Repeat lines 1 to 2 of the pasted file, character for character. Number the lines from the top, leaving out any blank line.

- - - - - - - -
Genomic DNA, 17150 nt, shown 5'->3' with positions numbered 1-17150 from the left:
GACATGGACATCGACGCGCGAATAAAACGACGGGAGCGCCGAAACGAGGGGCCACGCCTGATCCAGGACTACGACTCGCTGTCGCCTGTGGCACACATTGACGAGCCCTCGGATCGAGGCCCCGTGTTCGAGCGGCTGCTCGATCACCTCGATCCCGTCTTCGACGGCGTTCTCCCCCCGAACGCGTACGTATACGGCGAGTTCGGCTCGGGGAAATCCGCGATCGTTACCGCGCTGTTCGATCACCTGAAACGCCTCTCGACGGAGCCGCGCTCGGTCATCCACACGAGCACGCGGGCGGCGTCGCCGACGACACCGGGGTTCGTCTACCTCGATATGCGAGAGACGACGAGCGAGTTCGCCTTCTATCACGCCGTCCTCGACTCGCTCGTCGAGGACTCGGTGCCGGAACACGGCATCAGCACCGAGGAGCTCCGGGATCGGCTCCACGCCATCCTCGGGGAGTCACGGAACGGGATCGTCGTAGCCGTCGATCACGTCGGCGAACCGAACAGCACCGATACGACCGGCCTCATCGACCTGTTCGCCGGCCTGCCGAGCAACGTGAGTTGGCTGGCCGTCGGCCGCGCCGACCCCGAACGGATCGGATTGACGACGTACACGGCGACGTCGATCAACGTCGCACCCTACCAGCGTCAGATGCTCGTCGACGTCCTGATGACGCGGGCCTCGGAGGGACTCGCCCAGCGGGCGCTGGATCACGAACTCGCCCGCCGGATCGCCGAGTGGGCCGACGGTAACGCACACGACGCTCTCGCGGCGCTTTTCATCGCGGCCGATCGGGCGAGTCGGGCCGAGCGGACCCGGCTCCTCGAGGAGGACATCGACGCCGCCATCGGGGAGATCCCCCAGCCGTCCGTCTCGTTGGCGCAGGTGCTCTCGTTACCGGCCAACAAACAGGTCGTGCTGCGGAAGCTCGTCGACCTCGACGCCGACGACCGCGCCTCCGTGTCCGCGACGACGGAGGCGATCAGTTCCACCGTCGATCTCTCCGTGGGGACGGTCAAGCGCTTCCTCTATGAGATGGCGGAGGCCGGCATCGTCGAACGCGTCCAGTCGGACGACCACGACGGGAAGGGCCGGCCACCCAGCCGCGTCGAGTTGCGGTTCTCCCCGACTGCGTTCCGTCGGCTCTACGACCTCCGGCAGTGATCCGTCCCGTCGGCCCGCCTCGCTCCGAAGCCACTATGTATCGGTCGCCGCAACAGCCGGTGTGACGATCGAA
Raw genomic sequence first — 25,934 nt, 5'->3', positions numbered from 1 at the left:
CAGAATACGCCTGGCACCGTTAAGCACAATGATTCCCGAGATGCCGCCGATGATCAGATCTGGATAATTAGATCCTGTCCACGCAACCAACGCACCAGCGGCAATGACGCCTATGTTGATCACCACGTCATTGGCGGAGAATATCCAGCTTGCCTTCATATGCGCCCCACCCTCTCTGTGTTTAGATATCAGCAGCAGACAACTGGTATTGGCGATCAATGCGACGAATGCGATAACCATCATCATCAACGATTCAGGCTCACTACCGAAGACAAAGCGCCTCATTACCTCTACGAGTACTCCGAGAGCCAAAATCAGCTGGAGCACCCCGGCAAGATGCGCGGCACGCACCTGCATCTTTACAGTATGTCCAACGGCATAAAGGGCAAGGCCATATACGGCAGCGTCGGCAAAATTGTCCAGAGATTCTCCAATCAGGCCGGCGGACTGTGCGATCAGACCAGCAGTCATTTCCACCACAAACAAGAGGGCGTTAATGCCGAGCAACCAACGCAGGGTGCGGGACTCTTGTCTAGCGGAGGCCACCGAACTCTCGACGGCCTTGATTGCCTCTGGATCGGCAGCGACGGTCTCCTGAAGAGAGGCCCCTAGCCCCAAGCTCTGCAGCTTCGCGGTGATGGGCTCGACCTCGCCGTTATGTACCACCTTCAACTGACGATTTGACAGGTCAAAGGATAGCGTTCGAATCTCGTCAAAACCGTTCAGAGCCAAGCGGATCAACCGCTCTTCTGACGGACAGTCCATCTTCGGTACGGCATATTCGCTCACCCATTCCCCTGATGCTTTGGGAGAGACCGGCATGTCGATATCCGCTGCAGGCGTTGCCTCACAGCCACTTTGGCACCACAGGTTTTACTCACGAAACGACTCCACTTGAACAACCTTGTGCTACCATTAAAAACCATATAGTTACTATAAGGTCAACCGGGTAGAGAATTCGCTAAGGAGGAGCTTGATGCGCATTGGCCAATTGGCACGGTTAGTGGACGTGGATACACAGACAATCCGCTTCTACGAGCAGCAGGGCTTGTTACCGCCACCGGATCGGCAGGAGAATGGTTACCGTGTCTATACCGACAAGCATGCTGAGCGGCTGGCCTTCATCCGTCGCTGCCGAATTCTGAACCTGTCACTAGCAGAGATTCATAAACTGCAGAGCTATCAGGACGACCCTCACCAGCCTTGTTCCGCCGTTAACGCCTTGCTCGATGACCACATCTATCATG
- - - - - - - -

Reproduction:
Genomic DNA, 17150 nt, shown 5'->3' with positions numbered 1-17150 from the left:
GACATGGACATCGACGCGCGAATAAAACGACGGGAGCGCCGAAACGAGGGGCCACGCCTGATCCAGGACTACGACTCGCTGTCGCCTGTGGCACACATTGACGAGCCCTCGGATCGAGGCCCCGTGTTCGAGCGGCTGCTCGATCACCTCGATCCCGTCTTCGACGGCGTTCTCCCCCCGAACGCGTACGTATACGGCGAGTTCGGCTCGGGGAAATCCGCGATCGTTACCGCGCTGTTCGATCACCTGAAACGCCTCTCGACGGAGCCGCGCTCGGTCATCCACACGAGCACGCGGGCGGCGTCGCCGACGACACCGGGGTTCGTCTACCTCGATATGCGAGAGACGACGAGCGAGTTCGCCTTCTATCACGCCGTCCTCGACTCGCTCGTCGAGGACTCGGTGCCGGAACACGGCATCAGCACCGAGGAGCTCCGGGATCGGCTCCACGCCATCCTCGGGGAGTCACGGAACGGGATCGTCGTAGCCGTCGATCACGTCGGCGAACCGAACAGCACCGATACGACCGGCCTCATCGACCTGTTCGCCGGCCTGCCGAGCAACGTGAGTTGGCTGGCCGTCGGCCGCGCCGACCCCGAACGGATCGGATTGACGACGTACACGGCGACGTCGATCAACGTCGCACCCTACCAGCGTCAGATGCTCGTCGACGTCCTGATGACGCGGGCCTCGGAGGGACTCGCCCAGCGGGCGCTGGATCACGAACTCGCCCGCCGGATCGCCGAGTGGGCCGACGGTAACGCACACGACGCTCTCGCGGCGCTTTTCATCGCGGCCGATCGGGCGAGTCGGGCCGAGCGGACCCGGCTCCTCGAGGAGGACATCGACGCCGCCATCGGGGAGATCCCCCAGCCGTCCGTCTCGTTGGCGCAGGTGCTCTCGTTACCGGCCAACAAACAGGTCGTGCTGCGGAAGCTCGTCGACCTCGACGCCGACGACCGCGCCTCCGTGTCCGCGACGACGGAGGCGATCAGTTCCACCGTCGATCTCTCCGTGGGGACGGTCAAGCGCTTCCTCTATGAGATGGCGGAGGCCGGCATCGTCGAACGCGTCCAGTCGGACGACCACGACGGGAAGGGCCGGCCACCCAGCCGCGTCGAGTTGCGGTTCTCCCCGACTGCGTTCCGTCGGCTCTACGACCTCCGGCAGTGATCCGTCCCGTCGGCCCGCCTCGCTCCGAAGCCACTATGTATCGGTCGCCGCAACAGCCGGTGTGACGATCGAA